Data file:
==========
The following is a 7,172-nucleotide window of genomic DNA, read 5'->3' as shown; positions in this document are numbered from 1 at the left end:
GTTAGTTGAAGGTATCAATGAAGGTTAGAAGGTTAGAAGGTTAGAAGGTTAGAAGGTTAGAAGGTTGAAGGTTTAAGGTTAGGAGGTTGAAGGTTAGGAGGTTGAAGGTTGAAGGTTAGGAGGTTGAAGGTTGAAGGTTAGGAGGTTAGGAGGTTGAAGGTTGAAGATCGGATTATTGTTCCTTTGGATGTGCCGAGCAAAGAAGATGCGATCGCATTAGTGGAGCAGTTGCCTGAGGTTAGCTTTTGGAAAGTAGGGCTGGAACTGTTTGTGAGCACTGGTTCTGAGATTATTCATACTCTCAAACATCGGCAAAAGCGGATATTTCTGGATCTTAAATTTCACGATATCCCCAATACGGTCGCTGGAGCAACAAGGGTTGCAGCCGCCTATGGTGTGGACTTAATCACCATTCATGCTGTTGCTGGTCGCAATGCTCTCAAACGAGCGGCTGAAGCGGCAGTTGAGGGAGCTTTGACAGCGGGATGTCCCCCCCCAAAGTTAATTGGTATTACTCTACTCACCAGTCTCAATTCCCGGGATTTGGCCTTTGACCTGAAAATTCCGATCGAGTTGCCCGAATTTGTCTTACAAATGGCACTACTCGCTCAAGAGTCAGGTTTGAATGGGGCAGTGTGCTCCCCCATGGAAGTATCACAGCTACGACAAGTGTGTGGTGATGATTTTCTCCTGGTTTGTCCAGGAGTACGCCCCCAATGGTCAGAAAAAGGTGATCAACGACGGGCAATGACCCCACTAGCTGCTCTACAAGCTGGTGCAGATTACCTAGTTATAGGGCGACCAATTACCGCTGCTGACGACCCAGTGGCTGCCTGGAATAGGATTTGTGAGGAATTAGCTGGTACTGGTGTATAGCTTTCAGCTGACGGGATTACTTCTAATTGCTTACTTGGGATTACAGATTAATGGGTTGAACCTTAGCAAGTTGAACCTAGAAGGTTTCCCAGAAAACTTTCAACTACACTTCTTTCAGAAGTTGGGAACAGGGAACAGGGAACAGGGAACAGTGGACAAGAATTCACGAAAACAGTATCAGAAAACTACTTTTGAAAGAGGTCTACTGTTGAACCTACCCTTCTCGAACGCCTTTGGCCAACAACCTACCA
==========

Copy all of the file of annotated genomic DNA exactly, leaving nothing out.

The following is a 7,172-nucleotide window of genomic DNA, read 5'->3' as shown; positions in this document are numbered from 1 at the left end:
GTTAGTTGAAGGTATCAATGAAGGTTAGAAGGTTAGAAGGTTAGAAGGTTAGAAGGTTAGAAGGTTGAAGGTTTAAGGTTAGGAGGTTGAAGGTTAGGAGGTTGAAGGTTGAAGGTTAGGAGGTTGAAGGTTGAAGGTTAGGAGGTTAGGAGGTTGAAGGTTGAAGATCGGATTATTGTTCCTTTGGATGTGCCGAGCAAAGAAGATGCGATCGCATTAGTGGAGCAGTTGCCTGAGGTTAGCTTTTGGAAAGTAGGGCTGGAACTGTTTGTGAGCACTGGTTCTGAGATTATTCATACTCTCAAACATCGGCAAAAGCGGATATTTCTGGATCTTAAATTTCACGATATCCCCAATACGGTCGCTGGAGCAACAAGGGTTGCAGCCGCCTATGGTGTGGACTTAATCACCATTCATGCTGTTGCTGGTCGCAATGCTCTCAAACGAGCGGCTGAAGCGGCAGTTGAGGGAGCTTTGACAGCGGGATGTCCCCCCCCAAAGTTAATTGGTATTACTCTACTCACCAGTCTCAATTCCCGGGATTTGGCCTTTGACCTGAAAATTCCGATCGAGTTGCCCGAATTTGTCTTACAAATGGCACTACTCGCTCAAGAGTCAGGTTTGAATGGGGCAGTGTGCTCCCCCATGGAAGTATCACAGCTACGACAAGTGTGTGGTGATGATTTTCTCCTGGTTTGTCCAGGAGTACGCCCCCAATGGTCAGAAAAAGGTGATCAACGACGGGCAATGACCCCACTAGCTGCTCTACAAGCTGGTGCAGATTACCTAGTTATAGGGCGACCAATTACCGCTGCTGACGACCCAGTGGCTGCCTGGAATAGGATTTGTGAGGAATTAGCTGGTACTGGTGTATAGCTTTCAGCTGACGGGATTACTTCTAATTGCTTACTTGGGATTACAGATTAATGGGTTGAACCTTAGCAAGTTGAACCTAGAAGGTTTCCCAGAAAACTTTCAACTACACTTCTTTCAGAAGTTGGGAACAGGGAACAGGGAACAGGGAACAGTGGACAAGAATTCACGAAAACAGTATCAGAAAACTACTTTTGAAAGAGGTCTACTGTTGAACCTACCCTTCTCGAACGCCTTTGGCCAACAACCTACCA